Shen Lu is a reporter with Protocol | China. She has spent six years covering China from inside and outside its borders. Previously, she was a fellow at Asia Society's ChinaFile and a Beijing-based producer for CNN. Her writing has appeared in Foreign Policy, The New York Times and POLITICO, among other publications. Shen Lu is a founding member of Chinese Storytellers, a community serving and elevating Chinese professionals in the global media industry.

After a year and a half of living and working through a pandemic, it's no surprise that employees are sending out stress signals at record rates. According to a 2021 study by Indeed, 52% of employees today say they feel burnt out. Over half of employees report working longer hours, and a quarter say they're unable to unplug from work.

The continued swell of reported burnout is a concerning trend for employers everywhere. Not only does it harm mental health and well-being, but it can also impact absenteeism, employee retention and — between the drain on morale and high turnover — your company culture.

Crisis management is one thing, but how do you permanently lower the temperature so your teams can recover sustainably? Companies around the world are now taking larger steps to curb burnout, with industry leaders like LinkedIn, Hootsuite and Bumble shutting down their offices for a full week to allow all employees extra time off. The CEO of Okta, worried about burnout, asked all employees to email him their vacation plans in 2021.

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Stella Garber
Stella Garber is Trello's Head of Marketing. Stella has led Marketing at Trello for the last seven years from early stage startup all the way through its acquisition by Atlassian in 2017 and beyond. Stella was an early champion of remote work, having led remote teams for the last decade plus.

It’s soul-destroying and it uses DRM, therefore Peloton is tech

"I mean, the pedals go around if you turn off all the tech, but Peloton isn't selling a pedaling product."

Is this tech? Or is it just a bike with a screen?

Image: Peloton and Protocol

One of the breakout hits from the pandemic, besides Taylor Swift's "Folklore," has been Peloton. With upwards of 5.4 million members as of March and nearly $1.3 billion in revenue that quarter, a lot of people are turning in their gym memberships for a bike or a treadmill and a slick-looking app.

But here at Protocol, it's that slick-looking app, plus all the tech that goes into it, that matters. And that's where things got really heated during our chat this week. Is Peloton tech? Or is it just a bike with a giant tablet on it? Can all bikes be tech with a little elbow grease?

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Karyne Levy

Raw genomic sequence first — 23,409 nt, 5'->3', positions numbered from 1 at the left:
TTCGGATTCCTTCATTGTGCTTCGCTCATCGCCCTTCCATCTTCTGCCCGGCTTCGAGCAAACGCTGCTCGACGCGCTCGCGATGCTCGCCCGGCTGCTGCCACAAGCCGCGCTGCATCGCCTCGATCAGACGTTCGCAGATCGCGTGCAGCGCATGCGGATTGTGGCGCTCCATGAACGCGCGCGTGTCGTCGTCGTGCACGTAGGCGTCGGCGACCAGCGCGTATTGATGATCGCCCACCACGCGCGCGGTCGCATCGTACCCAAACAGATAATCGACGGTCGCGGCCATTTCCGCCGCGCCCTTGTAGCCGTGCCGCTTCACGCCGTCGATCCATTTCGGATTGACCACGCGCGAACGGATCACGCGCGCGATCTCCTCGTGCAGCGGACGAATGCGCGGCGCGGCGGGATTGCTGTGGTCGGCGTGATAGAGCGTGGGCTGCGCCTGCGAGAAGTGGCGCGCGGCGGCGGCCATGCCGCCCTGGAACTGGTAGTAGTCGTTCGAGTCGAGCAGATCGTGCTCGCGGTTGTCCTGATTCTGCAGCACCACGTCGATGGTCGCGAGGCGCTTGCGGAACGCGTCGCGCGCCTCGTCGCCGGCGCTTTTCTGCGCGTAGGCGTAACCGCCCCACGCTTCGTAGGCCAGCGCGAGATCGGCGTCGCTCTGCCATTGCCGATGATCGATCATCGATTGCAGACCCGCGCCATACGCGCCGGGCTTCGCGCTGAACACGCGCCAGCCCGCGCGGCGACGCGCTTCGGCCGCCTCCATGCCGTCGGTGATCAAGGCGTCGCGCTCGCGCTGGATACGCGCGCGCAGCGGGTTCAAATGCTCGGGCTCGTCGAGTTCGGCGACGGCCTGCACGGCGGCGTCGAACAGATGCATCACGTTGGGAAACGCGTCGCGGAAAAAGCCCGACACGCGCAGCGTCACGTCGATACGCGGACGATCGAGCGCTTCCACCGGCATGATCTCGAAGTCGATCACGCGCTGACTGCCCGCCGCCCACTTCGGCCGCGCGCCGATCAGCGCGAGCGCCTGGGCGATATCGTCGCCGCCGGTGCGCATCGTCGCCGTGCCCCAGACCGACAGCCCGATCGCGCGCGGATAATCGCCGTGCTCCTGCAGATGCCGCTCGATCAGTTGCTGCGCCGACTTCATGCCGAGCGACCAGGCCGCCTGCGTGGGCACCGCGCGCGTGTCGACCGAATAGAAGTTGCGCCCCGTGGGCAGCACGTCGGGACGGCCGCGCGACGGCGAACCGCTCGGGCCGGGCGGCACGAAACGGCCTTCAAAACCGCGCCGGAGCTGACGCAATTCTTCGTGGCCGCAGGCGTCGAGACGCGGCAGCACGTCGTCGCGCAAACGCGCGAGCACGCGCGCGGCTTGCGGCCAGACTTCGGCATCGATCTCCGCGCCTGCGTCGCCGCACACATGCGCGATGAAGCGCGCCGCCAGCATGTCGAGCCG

Karyne Levy ( @karynelevy) is the West Coast editor at Protocol. Before joining Protocol, Karyne was a senior producer at Scribd, helping to create the original content program. Prior to that she was an assigning editor at NerdWallet, a senior tech editor at Business Insider, and the assistant managing editor at CNET, where she also hosted Rumor Has It for CNET TV. She lives outside San Francisco with her wife, son and lots of pets.

Protocol | Workplace

In Silicon Valley, it’s February 2020 all over again

"We'll reopen when it's right, but right now the world is changing too much."

Tech companies are handling the delta variant in differing ways.

Photo: alvarez/Getty Images

It's still 2021, right? Because frankly, it's starting to feel like March 2020 all over again.

Google, Apple, Uber and Lyft have now all told employees they won't have to come back to the office before October as COVID-19 case counts continue to tick back up. Facebook, Google and Uber are now requiring workers to get vaccinated before coming to the office, and Twitter — also requiring vaccines — went so far as to shut down its reopened offices on Wednesday, and put future office reopenings on hold.

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Allison Levitsky
Allison Levitsky is a reporter at Protocol covering workplace issues in tech. She previously covered big tech companies and the tech workforce for the Silicon Valley Business Journal. Allison grew up in the Bay Area and graduated from UC Berkeley.
Protocol | China

Livestreaming ecommerce next battleground for China’s nationalists

Vendors for Nike and even Chinese brands were harassed for not donating enough to Henan.

Nationalists were trolling in the comment sections of livestream sessions selling products by Li-Ning, Adidas and other brands.

Collage: Weibo, Bilibili

The No. 1 rule of sales: Don't praise your competitor's product. Rule No. 2: When you are put to a loyalty test by nationalist trolls, forget the first rule.

While China continues to respond to the catastrophic flooding that has killed 99 and displaced 1.4 million people in the central province of Henan, a large group of trolls was busy doing something else: harassing ordinary sportswear sellers on China's livestream ecommerce platforms. Why? Because they determined that the brands being sold had donated too little, or too late, to the people impacted by floods.

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Zeyi Yang
Zeyi Yang is a reporter with Protocol | China. Previously, he worked as a reporting fellow for the digital magazine Rest of World, covering the intersection of technology and culture in China and neighboring countries. He has also contributed to the South China Morning Post, Nikkei Asia, Columbia Journalism Review, among other publications. In his spare time, Zeyi co-founded a Mandarin podcast that tells LGBTQ stories in China. He has been playing Pokemon for 14 years and has a weird favorite pick.